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Linux Journal August 2011, #208 (Digital)

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Linux Journal Issue #208/August 2011 - Digital Edition

Focus: Community

About This Issue: I’ll Be in My Hole

Tech folks tend to get a bad rap as basement-dwelling creatures unable to function in polite society. And really, that’s true for only 80% of us. Of course, I’m teasing, but it’s hard to deny Linux users and open-source enthusiasts tend to belong to unique communities. We thought it might be nice to focus on our Linux community this month, and so the articles you’re about to read should feel as cozy as a Hobbit hole.

Reuven M. Lerner knows his audience and introduces a new programming language called CoffeeScript. The coffee-/java-/bean-naming convention is nothing new, but CoffeeScript makes JavaScripting fun and easy. If you’ve ever been frustrated with JavaScript, you’ll want to read Reuven’s article. Following that, Dave Taylor continues his series on determining the day of the week. If you truly do live in a basement or Hobbit hole, you might need your computer to determine what day it is, as sunlight might be a rare sight.

Kyle Rankin doesn’t help the geek stereotype when everything he does is within a single, dark console window. Kyle uses a screen session to connect to his favorite programs (all command-line) from anywhere. This month, he shows how to get Nagios to send notifications to a screen session instead of e-mail or SMS messages. Bill Childers is back with us this month as well, and he and Kyle continue their new column, Tales from the Server Room. If you’re a sysadmin, you’ll probably relate to their misery and maybe learn something along the way.

No community is a community without gatherings. Granted, in our world, those gatherings often are in IRC rooms or in on-line forums. We do have our meatspace meetups, however, and if you’ve never been to a LinuxFest, I highly recommend attending one. This month, I interview Gareth Greenaway from the Southern California Linux Expo (SCALE) and ask him what it takes to host a Linux conference. Gareth is easy to talk to, and he has some practical advice for anyone interested in attending a LinuxFest or even hosting their own. To contrast the idea of getting together in person, Mike Diehl talks about Facebook application development. Whether you’re interested in integrating services or creating a new zombie-pony-themed Farmville, you’ll want to read Mike’s article.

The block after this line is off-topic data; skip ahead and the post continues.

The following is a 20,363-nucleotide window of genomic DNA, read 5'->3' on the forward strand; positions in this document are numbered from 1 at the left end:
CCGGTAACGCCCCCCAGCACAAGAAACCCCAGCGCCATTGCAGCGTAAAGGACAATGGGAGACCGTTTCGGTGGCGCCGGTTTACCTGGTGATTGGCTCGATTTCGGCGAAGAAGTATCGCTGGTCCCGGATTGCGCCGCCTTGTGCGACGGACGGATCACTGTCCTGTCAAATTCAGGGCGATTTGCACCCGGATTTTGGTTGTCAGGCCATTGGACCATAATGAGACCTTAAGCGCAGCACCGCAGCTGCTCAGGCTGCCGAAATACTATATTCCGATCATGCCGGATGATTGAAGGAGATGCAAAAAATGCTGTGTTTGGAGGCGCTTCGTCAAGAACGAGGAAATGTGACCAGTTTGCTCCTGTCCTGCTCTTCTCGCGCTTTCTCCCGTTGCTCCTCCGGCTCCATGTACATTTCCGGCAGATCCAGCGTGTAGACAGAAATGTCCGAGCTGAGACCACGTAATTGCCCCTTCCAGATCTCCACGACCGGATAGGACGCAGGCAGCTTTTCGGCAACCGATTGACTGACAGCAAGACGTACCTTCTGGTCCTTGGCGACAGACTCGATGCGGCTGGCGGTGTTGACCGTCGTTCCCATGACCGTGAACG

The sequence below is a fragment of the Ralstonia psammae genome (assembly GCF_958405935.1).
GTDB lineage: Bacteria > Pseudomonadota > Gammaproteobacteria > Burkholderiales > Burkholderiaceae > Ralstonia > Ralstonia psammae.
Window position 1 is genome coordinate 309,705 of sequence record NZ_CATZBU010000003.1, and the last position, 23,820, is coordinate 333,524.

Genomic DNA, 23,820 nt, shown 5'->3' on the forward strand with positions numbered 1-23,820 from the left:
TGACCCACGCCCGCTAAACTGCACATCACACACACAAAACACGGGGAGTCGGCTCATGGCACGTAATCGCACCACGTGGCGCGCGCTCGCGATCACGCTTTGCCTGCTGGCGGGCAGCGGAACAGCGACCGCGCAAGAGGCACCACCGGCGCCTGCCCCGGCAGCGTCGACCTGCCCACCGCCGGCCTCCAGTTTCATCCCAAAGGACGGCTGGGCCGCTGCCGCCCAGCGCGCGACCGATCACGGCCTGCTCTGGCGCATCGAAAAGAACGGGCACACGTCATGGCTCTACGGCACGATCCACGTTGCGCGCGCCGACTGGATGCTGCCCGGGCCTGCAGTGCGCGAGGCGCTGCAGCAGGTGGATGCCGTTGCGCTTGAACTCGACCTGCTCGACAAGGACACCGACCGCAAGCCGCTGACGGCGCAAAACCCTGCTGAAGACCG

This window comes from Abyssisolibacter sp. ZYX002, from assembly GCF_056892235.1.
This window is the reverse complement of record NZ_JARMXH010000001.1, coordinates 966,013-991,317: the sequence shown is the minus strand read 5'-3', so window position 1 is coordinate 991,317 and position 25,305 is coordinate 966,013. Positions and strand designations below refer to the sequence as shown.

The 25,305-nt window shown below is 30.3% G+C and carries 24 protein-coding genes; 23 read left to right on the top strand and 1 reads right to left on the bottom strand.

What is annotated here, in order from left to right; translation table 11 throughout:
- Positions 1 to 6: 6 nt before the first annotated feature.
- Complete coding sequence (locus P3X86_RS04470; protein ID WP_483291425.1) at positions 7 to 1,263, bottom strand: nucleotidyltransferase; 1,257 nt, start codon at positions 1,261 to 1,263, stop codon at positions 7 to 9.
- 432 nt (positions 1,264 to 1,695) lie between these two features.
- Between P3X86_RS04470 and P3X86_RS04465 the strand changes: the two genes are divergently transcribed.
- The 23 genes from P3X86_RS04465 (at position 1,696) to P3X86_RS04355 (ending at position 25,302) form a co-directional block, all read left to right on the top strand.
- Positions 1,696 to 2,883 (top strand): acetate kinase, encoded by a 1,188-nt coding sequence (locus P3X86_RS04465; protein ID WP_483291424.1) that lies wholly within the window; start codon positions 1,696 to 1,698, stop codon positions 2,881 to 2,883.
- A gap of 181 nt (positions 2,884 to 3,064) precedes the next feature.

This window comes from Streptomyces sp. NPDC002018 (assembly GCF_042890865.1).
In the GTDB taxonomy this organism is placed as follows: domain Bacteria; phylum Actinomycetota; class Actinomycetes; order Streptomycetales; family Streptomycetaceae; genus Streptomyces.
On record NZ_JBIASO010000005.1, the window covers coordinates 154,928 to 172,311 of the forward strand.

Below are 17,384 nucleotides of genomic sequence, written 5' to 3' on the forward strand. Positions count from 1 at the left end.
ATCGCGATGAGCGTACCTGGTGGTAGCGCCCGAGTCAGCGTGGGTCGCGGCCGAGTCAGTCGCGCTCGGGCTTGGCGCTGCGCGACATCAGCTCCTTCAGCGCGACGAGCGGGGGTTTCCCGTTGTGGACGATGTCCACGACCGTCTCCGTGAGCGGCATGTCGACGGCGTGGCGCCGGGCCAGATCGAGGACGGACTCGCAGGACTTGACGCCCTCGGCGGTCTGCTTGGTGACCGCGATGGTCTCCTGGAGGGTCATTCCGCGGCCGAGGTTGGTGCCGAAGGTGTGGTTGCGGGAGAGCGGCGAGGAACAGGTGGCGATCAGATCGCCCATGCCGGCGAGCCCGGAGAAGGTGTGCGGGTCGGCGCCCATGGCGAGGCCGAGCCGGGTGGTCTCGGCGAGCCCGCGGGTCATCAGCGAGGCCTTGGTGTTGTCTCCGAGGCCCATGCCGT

Some of the core values of our Linux community are standards and collaboration. The Linux Standards Base attempts to keep the various flavors of Linux compatible with each other. Sometimes that works better than others, but we have the current “State of Affairs” regarding the LSB for you this month. Jeff Licquia, Stew Benedict and Vladimir Rubanov provide an overview of the LSB and talk about how to be compliant. Henry Van Styn follows them up with an article on Git. Once a group of people start to collaborate on software, revision control is vital. Henry discusses Git and how its distributed model makes it so powerful.

As magazine publishers, we surely understand the importance of communication when it comes to community. With the Linux world, however, we communicate in multiple ways. One of those methods, which is near and dear to my heart, is podcasting. Kyle Rankin and I do the Linux Journal Insider podcast every month, and if we can do it, you can do it. Charles Olsen walks through the process of creating a podcast from the planning stages all the way to the publishing stages. Content, of course, is up to you. Dan Sawyer takes a slightly different angle, and instead of podcasting, he shows how to edit radio dramas. If you tend to make stuff up in your podcast, you already may be walking the line between fact and fiction, so we wanted to make sure you were prepared either way.

What group of geeks would be worth their salt without allowing their computers to form a community as well? Whether you want multiple computers to share a filesystem with Unison (Adrian Klaver shows how), or if you want your systems to form a cohesive community of their own in a Beowulf cluster (Howard Powell describes how to do it with Fedora Live CDs), this issue has you covered. We’ve also got the full lineup you expect every month.
UpFront articles, new product announcements—lots of goodies to soothe your geek itch. And, of course, if the thought of being a part of the Linux community offends you, well, feel free to read this magazine by yourself. We won’t tell.

84 pages.

Delivered in .pdf format (high-speed connection STRONGLY recommended for download). Digital downloads are available for 90 days from this Store.

Additional Information:

A print copy of this issue is also available in the Linux Journal Store for just $7.99. Print back issues are generally mailed the same business day ordered via USPS.

Did you know that for just $29.50 you can get 12 monthly issues of Linux Journal delivered to your doorstep ($39.50 Can/Mex, $69.50 outside of North America), a savings of nearly 75% off these single issue prices? If you subscribe today and still want a back issue, we'd be happy to e-mail you up to two digital back issues for FREE (issues from April 2005 forward are available). Just forward your subscription confirmation e-mail to publisher@linuxjournal.com along with the issue numbers or month/year of the back issues you'd like to receive, and we'll e-mail them to you that same business day.


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